Learners want to improve by choice while
students work for a grade.
It’s the second day of school with my students (still waiting on the first guy to finish his response). But, it’s the first-student contribution! As I opened their responses, I was a little nervous. I wasn’t sure what to expect, since it’s so early in the school year. I’ll be curious to see how this evolves and if the students become more detailed or critical of what we are doing. I hope they do. Afterall, that is point. I’ll have to figure out a way to check that. Anyways, on to their responses.
Student contributions by Lili Duckmann and Allie Schlottman
Today during class we got into table groups and discussed the difference between a “learner” and a “student”. As a group, we brainstormed our ideas on our tables. After we had decided the characteristics of both a learner and a student we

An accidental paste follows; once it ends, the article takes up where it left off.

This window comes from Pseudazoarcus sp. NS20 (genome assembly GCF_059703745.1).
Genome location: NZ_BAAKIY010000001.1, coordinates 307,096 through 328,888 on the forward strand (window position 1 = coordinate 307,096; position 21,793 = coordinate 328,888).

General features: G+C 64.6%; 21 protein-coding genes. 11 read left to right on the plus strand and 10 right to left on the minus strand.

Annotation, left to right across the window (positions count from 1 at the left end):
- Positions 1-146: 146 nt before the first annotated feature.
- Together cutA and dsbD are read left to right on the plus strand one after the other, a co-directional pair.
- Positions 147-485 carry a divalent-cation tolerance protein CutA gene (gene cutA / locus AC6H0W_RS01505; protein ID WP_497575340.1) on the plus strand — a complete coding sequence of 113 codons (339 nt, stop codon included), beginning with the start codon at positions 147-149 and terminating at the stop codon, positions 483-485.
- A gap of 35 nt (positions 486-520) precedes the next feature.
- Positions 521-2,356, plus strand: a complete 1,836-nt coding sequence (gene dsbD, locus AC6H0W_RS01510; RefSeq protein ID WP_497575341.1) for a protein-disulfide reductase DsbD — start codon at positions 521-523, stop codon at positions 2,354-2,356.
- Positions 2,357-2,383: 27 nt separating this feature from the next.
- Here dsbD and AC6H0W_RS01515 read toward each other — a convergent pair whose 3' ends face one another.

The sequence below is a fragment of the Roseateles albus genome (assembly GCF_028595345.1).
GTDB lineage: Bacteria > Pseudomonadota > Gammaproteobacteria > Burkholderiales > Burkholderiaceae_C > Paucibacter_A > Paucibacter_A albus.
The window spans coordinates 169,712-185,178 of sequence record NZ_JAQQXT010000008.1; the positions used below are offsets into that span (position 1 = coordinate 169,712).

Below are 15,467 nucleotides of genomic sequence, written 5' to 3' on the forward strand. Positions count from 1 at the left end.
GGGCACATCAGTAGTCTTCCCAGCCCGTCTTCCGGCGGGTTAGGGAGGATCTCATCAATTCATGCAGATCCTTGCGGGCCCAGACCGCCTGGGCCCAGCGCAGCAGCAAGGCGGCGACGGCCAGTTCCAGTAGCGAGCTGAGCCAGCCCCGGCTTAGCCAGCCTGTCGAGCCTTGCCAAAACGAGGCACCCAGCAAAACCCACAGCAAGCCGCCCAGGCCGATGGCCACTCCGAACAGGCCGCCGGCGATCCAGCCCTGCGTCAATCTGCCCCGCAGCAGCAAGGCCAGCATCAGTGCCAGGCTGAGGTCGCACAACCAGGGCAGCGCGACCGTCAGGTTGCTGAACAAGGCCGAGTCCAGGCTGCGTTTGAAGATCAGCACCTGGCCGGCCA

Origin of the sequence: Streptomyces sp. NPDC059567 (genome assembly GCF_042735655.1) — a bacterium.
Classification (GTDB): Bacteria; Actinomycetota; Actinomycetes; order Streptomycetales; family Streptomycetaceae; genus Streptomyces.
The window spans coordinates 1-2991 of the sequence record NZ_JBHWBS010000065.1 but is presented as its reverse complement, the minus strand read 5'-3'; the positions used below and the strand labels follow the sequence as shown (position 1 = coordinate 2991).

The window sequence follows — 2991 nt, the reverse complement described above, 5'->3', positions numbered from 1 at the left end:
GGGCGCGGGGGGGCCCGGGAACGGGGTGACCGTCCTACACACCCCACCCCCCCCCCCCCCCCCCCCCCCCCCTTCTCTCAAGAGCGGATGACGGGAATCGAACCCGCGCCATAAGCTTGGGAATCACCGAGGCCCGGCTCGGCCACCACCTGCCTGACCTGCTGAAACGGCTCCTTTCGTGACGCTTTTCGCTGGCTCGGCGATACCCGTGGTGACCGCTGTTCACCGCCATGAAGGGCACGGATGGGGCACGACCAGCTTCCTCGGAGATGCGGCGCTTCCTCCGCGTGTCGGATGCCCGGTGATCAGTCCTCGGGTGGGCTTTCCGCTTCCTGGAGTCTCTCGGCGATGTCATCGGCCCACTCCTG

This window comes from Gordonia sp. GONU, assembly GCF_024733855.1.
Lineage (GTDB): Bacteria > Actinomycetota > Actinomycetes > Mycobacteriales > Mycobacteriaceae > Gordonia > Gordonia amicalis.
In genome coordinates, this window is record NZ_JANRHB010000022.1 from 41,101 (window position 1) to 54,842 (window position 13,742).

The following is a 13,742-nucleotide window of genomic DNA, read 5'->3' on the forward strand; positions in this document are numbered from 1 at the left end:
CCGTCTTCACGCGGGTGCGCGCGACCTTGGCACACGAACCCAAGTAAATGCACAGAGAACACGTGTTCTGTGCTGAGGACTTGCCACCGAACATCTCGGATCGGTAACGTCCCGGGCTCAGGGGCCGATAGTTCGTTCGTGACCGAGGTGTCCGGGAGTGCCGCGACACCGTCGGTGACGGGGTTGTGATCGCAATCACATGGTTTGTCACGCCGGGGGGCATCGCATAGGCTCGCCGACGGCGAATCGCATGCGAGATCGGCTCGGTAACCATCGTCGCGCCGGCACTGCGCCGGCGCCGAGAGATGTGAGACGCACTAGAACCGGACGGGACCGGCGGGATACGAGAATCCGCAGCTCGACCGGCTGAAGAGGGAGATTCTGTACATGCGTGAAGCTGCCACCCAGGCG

I have grown as a learner by setting more goals for myself. I have many goals that are short and long term. Last year, I didn’t have many goals, I wanted good grades, which I got but I didn’t set many goals. I know have goals for
Throughout freshman year, I learned from taking all honors and AP classes that just simply showing up to class will not get you to your full academic potential. Taking the extra time to really break down the information being contained is an
I think we could have spent more time sharing our answers as a class rather than in groups.
Back to Me
It’s exciting to see how the students grappled with the difference between student and learner. They knew there was a difference, but this is the first time most of them had a forum to express those thoughts with a teacher. Sadly, some of the words they used to describe a student were depressing: lazy, obedient, and tired.
I hope by working with the students and reflecting more
I’m a little surprised by her desire to have more time to report out as a whole class rather